US Army will work with Uber on co-rotating propellers for flying cars

The Army is joining forces with Uber to build out technology that could help get the next generation of military helicopters and a proposed fleet of flying taxis off the ground.
The rideshare company and Army Research Lab announced Tuesday they would collaborate on research exploring rotor technology that would make aircraft quieter and more efficient. The partnership would support both the Army’s Future Vertical Lift program and Uber Elevate, the company’s proposed “urban air transportation” network.
The two groups agreed to each invest $500,000 in the initial effort. The deal also leaves the door open for future research partnerships.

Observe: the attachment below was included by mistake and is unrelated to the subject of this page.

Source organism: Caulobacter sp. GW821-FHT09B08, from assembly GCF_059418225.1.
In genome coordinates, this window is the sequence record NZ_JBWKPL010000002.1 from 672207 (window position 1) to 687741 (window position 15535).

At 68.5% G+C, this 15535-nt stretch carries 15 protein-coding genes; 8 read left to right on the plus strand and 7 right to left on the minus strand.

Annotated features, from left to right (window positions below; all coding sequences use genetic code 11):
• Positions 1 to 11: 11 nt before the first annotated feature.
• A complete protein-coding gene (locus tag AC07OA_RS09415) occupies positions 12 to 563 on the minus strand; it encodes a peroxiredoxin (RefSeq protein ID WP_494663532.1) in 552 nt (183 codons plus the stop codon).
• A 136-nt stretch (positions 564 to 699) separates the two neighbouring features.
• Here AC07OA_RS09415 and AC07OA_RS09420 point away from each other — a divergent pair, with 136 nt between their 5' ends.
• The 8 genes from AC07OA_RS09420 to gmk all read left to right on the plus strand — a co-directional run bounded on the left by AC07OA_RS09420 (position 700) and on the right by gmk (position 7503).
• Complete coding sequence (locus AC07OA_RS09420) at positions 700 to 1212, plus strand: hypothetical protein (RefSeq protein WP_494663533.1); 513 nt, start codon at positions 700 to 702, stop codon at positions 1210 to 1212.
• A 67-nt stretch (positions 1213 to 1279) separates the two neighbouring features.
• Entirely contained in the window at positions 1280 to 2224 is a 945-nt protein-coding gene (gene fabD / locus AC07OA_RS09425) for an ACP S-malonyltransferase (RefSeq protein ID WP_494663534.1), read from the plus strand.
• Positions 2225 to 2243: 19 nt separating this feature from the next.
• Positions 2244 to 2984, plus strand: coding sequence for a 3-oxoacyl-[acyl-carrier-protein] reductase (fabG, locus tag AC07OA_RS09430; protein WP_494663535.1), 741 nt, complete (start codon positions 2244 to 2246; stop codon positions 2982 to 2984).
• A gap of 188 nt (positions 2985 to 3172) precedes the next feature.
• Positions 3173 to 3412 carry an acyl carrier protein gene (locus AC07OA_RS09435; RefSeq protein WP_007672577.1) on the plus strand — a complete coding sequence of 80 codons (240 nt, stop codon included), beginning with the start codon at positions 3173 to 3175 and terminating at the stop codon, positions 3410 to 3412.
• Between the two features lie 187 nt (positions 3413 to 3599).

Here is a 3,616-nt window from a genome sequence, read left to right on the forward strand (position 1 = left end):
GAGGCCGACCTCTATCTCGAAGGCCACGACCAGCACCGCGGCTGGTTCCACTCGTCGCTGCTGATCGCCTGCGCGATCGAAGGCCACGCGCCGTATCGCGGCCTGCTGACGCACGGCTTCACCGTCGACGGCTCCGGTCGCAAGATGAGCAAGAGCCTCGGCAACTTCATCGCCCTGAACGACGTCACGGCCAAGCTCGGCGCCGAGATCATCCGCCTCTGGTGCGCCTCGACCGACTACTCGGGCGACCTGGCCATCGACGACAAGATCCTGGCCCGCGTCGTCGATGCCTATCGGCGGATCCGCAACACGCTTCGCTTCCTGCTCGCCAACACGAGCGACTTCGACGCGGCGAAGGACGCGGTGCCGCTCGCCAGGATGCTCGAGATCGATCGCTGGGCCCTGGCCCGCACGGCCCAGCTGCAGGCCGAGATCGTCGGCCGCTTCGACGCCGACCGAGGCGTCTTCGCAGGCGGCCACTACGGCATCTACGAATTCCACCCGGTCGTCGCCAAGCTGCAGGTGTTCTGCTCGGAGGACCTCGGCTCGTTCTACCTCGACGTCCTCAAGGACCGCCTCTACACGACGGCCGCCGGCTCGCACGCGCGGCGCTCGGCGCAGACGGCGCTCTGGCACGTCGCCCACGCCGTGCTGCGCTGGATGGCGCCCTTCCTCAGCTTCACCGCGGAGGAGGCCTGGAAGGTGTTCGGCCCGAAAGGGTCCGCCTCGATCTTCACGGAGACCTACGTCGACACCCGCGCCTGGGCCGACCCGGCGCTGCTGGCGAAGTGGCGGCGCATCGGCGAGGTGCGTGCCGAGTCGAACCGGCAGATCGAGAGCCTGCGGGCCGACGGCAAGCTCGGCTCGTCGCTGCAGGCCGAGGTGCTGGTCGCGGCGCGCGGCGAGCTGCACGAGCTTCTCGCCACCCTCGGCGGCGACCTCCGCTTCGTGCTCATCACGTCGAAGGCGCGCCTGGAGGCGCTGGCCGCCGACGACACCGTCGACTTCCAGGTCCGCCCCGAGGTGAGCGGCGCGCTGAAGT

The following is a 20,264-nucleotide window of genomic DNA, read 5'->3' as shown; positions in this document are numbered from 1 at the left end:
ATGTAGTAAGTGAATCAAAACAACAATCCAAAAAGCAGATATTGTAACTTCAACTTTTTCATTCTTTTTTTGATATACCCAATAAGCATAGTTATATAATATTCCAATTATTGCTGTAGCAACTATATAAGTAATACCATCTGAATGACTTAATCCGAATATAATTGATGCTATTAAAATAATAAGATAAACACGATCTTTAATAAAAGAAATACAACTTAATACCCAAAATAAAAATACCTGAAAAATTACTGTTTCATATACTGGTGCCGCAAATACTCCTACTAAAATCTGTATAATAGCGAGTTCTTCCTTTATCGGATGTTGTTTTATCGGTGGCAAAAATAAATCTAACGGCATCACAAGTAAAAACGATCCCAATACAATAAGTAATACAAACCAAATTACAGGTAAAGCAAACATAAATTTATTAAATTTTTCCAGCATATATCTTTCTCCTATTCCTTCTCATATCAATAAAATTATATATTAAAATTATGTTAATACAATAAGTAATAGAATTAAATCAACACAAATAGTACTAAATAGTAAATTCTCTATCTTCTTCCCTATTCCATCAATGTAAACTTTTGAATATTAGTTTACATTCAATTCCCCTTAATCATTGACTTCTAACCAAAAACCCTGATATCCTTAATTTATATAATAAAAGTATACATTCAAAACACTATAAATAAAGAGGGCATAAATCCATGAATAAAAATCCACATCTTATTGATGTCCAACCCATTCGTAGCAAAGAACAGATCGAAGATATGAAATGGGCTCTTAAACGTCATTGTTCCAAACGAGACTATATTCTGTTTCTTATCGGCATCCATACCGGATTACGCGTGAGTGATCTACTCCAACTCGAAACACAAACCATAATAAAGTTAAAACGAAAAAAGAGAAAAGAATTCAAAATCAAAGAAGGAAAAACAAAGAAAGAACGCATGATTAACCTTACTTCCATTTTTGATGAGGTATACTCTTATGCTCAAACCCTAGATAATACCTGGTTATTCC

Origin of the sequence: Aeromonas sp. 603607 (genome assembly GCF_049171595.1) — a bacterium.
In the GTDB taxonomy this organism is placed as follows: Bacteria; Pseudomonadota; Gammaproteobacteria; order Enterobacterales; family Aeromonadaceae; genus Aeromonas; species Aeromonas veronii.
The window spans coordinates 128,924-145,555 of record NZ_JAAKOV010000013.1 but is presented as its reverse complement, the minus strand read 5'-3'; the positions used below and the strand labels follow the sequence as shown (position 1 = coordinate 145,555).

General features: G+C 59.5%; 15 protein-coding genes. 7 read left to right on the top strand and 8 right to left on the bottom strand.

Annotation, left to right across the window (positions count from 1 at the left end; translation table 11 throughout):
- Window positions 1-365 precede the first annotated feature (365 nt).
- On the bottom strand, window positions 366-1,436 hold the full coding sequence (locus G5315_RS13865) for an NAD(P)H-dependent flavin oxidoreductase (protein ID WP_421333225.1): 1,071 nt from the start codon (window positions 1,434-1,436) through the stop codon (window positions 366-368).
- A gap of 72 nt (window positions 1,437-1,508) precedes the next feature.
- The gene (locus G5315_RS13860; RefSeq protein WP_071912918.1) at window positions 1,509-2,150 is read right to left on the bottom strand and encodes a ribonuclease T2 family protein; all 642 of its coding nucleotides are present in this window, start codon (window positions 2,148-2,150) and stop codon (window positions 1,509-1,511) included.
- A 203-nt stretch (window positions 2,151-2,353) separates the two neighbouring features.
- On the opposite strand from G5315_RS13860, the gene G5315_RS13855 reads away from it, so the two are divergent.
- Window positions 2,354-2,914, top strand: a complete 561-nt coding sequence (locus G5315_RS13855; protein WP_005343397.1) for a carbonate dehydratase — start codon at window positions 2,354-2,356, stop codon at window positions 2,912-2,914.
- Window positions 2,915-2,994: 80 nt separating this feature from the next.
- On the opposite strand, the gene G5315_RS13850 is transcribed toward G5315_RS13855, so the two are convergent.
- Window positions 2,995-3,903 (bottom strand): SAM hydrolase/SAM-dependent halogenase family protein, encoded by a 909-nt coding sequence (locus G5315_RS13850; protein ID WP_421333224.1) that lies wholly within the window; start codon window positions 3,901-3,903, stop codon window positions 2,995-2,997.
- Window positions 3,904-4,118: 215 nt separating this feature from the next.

The research would primarily focus on developing a first-of-its-kind stacked, co-rotating propeller system, which would essentially be two propellers build on top of each other spinning in the same direction. Unlike current stacked propellers, which rotate in opposite directions, the new system would make flying significantly quieter and more conducive for stealth or urban flights.
In addition to research, ARL will also help develop and test aircraft for the Uber Elevate program.
Uber plans to conduct its first flight demonstrations in 2020 and have the service commercially available in Dallas-Fort Worth and Los Angeles by 2023.
Uber revealed its latest “flying car” concept at its second annual Elevate conference in Los Angeles.
The images show stacked co-rotating rotors or propellers have two rotor systems placed on top of each other rotating in the same direction.

Uber plans flying cars
* flying at an elevation of 1,000 to 2,000 feet.
* thousands of its flying taxis shuttling passengers between rooftop “skyports” and landing sites in cities
* skyports would each handle 200 takeoffs and landings every hour
* Uber flying taxis will be piloted by humans at first and eventually will fly autonomously.